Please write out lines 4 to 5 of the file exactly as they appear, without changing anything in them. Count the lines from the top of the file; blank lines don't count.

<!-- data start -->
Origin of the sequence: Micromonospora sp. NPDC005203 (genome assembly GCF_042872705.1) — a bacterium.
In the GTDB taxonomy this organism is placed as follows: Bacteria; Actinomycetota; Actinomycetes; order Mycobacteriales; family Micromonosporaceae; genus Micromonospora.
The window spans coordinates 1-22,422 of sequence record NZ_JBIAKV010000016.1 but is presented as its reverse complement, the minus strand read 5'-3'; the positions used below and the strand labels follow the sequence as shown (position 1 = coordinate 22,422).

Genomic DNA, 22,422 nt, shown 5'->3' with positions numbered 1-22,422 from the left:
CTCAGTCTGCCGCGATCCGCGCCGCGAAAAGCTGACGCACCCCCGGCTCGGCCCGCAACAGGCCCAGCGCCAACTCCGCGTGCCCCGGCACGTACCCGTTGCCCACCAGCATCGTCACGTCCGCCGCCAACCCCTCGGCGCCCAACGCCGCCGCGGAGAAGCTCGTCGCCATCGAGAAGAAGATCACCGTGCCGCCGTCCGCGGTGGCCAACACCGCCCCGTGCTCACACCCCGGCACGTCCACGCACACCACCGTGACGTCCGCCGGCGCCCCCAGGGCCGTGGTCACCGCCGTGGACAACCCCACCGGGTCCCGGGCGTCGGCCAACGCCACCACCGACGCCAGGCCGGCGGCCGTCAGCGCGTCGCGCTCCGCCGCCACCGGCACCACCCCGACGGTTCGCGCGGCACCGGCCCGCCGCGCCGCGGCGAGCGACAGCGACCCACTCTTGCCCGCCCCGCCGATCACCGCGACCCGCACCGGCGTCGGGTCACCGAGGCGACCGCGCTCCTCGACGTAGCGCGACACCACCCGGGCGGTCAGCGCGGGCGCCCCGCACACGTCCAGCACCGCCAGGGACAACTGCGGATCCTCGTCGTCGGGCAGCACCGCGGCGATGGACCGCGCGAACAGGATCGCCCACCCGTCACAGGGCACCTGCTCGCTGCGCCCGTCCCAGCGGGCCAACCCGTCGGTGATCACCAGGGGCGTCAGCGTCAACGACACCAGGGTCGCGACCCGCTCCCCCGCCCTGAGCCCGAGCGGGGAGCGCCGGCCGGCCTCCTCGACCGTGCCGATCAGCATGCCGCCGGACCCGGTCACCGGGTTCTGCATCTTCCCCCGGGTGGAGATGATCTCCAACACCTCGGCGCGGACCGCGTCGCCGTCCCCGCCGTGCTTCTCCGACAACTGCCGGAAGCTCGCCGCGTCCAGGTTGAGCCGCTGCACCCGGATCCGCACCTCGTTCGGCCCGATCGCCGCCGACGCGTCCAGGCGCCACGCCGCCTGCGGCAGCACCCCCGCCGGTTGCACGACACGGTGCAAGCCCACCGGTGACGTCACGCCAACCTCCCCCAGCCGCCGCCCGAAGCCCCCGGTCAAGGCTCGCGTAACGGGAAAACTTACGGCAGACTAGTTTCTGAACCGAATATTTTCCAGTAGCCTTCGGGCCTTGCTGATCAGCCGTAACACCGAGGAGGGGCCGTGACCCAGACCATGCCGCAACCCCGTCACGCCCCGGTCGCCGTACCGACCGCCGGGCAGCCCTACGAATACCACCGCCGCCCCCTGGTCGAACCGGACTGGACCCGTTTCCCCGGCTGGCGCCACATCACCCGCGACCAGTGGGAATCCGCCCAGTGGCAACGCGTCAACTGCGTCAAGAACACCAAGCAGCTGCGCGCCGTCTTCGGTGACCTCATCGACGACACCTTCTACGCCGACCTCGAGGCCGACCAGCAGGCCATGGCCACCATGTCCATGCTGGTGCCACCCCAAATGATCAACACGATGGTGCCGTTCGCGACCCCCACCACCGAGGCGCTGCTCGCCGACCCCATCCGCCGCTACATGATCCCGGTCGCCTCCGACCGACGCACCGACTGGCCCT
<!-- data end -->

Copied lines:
Genomic DNA, 22,422 nt, shown 5'->3' with positions numbered 1-22,422 from the left:
CTCAGTCTGCCGCGATCCGCGCCGCGAAAAGCTGACGCACCCCCGGCTCGGCCCGCAACAGGCCCAGCGCCAACTCCGCGTGCCCCGGCACGTACCCGTTGCCCACCAGCATCGTCACGTCCGCCGCCAACCCCTCGGCGCCCAACGCCGCCGCGGAGAAGCTCGTCGCCATCGAGAAGAAGATCACCGTGCCGCCGTCCGCGGTGGCCAACACCGCCCCGTGCTCACACCCCGGCACGTCCACGCACACCACCGTGACGTCCGCCGGCGCCCCCAGGGCCGTGGTCACCGCCGTGGACAACCCCACCGGGTCCCGGGCGTCGGCCAACGCCACCACCGACGCCAGGCCGGCGGCCGTCAGCGCGTCGCGCTCCGCCGCCACCGGCACCACCCCGACGGTTCGCGCGGCACCGGCCCGCCGCGCCGCGGCGAGCGACAGCGACCCACTCTTGCCCGCCCCGCCGATCACCGCGACCCGCACCGGCGTCGGGTCACCGAGGCGACCGCGCTCCTCGACGTAGCGCGACACCACCCGGGCGGTCAGCGCGGGCGCCCCGCACACGTCCAGCACCGCCAGGGACAACTGCGGATCCTCGTCGTCGGGCAGCACCGCGGCGATGGACCGCGCGAACAGGATCGCCCACCCGTCACAGGGCACCTGCTCGCTGCGCCCGTCCCAGCGGGCCAACCCGTCGGTGATCACCAGGGGCGTCAGCGTCAACGACACCAGGGTCGCGACCCGCTCCCCCGCCCTGAGCCCGAGCGGGGAGCGCCGGCCGGCCTCCTCGACCGTGCCGATCAGCATGCCGCCGGACCCGGTCACCGGGTTCTGCATCTTCCCCCGGGTGGAGATGATCTCCAACACCTCGGCGCGGACCGCGTCGCCGTCCCCGCCGTGCTTCTCCGACAACTGCCGGAAGCTCGCCGCGTCCAGGTTGAGCCGCTGCACCCGGATCCGCACCTCGTTCGGCCCGATCGCCGCCGACGCGTCCAGGCGCCACGCCGCCTGCGGCAGCACCCCCGCCGGTTGCACGACACGGTGCAAGCCCACCGGTGACGTCACGCCAACCTCCCCCAGCCGCCGCCCGAAGCCCCCGGTCAAGGCTCGCGTAACGGGAAAACTTACGGCAGACTAGTTTCTGAACCGAATATTTTCCAGTAGCCTTCGGGCCTTGCTGATCAGCCGTAACACCGAGGAGGGGCCGTGACCCAGACCATGCCGCAACCCCGTCACGCCCCGGTCGCCGTACCGACCGCCGGGCAGCCCTACGAATACCACCGCCGCCCCCTGGTCGAACCGGACTGGACCCGTTTCCCCGGCTGGCGCCACATCACCCGCGACCAGTGGGAATCCGCCCAGTGGCAACGCGTCAACTGCGTCAAGAACACCAAGCAGCTGCGCGCCGTCTTCGGTGACCTCATCGACGACACCTTCTACGCCGACCTCGAGGCCGACCAGCAGGCCATGGCCACCATGTCCATGCTGGTGCCACCCCAAATGATCAACACGATGGTGCCGTTCGCGACCCCCACCACCGAGGCGCTGCTCGCCGACCCCATCCGCCGCTACATGATCCCGGTCGCCTCCGACCGACGCACCGACTGGCCCT